SUMMARY OF THE INVENTION

To address the above-discussed deficiencies of the prior art, the present invention provides a MOSFET, a method of manufacturing the MOSFET and a power supply incorporating at least one such MOSFET. In one embodiment, the MOSFET includes: (1) a substrate having an epitaxial layer underlying a gate oxide layer, a portion of the epitaxial layer being a gate region of the MOSFET, (2) an N-type drift region located in the epitaxial layer laterally proximate the gate region and (3) source and drain regions located in the epitaxial layer and laterally straddling the gate and drift regions. In this application, the term “laterally straddling” means being located on both sides of.

The present invention therefore introduces the broad concept of structuring a MOSFET laterally, such that its channel resistance, and therefore its input and output capacitances and on-resistance, are reduced. In an embodiment to be illustrated and described, the substrate employed to fabricate a MOSFET according to the principles of the present invention comprises gallium arsenide.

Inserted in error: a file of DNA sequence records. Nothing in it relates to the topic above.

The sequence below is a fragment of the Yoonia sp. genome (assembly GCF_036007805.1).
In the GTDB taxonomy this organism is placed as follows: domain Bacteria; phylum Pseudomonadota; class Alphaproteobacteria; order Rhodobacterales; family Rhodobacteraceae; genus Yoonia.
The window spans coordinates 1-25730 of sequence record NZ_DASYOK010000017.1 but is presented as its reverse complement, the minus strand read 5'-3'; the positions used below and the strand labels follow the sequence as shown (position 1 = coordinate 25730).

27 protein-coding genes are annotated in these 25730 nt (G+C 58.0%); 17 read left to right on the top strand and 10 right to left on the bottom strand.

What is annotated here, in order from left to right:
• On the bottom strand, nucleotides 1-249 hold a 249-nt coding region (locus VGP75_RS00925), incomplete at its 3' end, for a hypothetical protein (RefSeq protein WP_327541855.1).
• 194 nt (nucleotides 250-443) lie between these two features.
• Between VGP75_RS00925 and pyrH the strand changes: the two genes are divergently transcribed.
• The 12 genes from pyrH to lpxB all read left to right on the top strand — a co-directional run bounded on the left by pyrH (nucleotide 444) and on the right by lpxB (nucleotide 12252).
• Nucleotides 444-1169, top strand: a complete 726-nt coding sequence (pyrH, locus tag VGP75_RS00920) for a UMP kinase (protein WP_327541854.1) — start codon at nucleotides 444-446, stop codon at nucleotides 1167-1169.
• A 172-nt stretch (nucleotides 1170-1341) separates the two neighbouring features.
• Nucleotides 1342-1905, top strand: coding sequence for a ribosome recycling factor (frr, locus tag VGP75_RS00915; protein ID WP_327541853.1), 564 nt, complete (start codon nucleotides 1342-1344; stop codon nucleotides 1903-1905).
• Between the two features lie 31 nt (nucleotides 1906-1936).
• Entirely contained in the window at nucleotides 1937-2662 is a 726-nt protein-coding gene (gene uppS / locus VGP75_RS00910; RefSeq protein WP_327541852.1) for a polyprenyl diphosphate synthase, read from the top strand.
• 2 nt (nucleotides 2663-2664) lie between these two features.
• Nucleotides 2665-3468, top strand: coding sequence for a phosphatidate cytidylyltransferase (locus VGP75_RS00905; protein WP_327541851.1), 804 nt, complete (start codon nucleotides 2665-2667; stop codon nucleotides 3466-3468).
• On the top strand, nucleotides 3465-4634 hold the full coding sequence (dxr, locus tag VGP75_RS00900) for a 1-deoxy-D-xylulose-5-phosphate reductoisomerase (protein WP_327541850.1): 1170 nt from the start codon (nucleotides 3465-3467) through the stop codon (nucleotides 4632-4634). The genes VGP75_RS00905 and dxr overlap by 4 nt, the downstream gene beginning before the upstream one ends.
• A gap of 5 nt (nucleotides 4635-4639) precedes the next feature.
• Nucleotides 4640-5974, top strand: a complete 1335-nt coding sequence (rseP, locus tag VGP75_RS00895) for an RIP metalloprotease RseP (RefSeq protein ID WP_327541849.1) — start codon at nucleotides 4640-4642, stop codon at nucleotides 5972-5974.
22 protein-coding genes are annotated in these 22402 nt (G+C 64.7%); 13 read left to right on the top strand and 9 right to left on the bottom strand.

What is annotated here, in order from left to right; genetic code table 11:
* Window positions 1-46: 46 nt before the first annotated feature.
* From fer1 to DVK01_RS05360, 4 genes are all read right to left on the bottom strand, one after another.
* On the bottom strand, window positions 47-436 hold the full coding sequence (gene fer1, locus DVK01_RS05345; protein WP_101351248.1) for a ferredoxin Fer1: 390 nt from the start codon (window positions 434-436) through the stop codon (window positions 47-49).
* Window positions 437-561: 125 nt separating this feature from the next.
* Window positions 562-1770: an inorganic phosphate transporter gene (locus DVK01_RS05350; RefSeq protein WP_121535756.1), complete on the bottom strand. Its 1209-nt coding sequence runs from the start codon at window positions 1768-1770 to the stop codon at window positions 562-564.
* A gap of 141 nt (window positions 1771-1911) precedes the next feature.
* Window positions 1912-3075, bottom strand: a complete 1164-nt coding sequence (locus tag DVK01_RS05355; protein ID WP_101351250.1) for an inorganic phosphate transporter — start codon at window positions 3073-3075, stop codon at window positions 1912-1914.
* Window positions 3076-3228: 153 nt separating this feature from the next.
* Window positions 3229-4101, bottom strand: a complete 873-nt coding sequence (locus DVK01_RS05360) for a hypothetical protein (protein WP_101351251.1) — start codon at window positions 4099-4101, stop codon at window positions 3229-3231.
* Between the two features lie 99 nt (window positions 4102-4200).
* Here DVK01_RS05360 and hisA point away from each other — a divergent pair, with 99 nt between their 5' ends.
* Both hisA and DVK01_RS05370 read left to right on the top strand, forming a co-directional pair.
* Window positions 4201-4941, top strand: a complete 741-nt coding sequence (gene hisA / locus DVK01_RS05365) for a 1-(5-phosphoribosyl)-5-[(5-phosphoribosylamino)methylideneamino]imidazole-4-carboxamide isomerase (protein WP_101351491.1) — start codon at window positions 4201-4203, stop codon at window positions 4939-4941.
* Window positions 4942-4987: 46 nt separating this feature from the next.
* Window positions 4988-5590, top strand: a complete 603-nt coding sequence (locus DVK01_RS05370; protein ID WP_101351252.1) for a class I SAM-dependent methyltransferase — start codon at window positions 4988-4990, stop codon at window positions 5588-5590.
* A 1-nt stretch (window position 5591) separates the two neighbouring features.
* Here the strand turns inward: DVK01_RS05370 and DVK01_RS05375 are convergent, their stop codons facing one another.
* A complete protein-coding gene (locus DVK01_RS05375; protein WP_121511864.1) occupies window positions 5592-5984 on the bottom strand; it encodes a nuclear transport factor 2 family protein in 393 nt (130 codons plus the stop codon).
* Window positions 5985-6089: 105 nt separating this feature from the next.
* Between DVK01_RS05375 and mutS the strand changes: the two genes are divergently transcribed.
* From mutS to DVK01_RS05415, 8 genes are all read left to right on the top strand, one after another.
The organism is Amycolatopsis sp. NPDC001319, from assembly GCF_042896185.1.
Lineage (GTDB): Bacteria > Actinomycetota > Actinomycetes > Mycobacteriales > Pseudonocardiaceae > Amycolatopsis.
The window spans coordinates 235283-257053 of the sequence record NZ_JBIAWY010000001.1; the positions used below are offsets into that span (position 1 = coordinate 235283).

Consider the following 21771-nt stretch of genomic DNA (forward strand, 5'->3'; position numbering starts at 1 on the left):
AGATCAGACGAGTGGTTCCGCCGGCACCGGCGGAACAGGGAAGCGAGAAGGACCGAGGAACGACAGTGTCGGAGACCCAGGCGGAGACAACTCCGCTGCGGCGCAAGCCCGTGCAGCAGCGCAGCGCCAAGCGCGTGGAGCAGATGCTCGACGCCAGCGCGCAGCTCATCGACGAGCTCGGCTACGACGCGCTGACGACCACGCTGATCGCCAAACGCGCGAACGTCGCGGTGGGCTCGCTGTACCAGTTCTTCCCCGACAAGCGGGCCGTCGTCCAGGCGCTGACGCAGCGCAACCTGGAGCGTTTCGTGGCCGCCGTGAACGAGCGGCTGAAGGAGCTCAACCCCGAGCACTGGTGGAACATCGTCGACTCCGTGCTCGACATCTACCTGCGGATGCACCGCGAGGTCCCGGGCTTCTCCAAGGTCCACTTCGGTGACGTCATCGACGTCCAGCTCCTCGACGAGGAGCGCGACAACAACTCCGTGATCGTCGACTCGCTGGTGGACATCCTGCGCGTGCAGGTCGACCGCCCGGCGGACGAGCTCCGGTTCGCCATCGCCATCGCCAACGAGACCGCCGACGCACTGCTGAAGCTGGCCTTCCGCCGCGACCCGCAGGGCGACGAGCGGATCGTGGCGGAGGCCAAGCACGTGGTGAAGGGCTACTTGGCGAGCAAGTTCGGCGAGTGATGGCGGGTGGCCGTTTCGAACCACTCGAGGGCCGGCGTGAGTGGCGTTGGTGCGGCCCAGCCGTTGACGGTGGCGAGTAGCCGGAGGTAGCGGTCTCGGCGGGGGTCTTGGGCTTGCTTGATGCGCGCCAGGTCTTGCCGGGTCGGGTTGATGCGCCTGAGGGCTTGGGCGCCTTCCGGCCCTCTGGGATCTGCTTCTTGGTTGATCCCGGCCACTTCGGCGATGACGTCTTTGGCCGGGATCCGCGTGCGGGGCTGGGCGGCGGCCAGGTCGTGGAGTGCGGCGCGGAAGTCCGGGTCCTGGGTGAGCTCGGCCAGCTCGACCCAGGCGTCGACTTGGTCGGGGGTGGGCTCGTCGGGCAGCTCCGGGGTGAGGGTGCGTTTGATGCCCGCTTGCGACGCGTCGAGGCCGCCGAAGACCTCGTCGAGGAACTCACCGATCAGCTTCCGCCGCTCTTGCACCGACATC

In one embodiment of the present invention, the epitaxial layer is beryllium-doped. Those skilled in the pertinent art will understand that other conventional P-type or N-type dopants fall within the broad scope of the present invention.

In one embodiment of the present invention, the gate oxide layer comprises gallium III oxide. In an embodiment to be illustrated and described, the gate oxide layer is formed by way of electron beam evaporation from a single-crystal source.

In one embodiment of the present invention, the drift, drain and source regions comprise a silicon dopant. Those skilled in the pertinent art will understand that other conventional N-type dopants fall within the broad scope of the present invention.

In one embodiment of the present invention, the MOSFET further includes an N layer located in the epitaxial layer and between the gate region and the gate oxide layer. The N layer is preferably doped such that, at zero bias, a first depletion region within the N layer proximate the gate region contacts a second depletion region within the N layer proximate the gate oxide layer.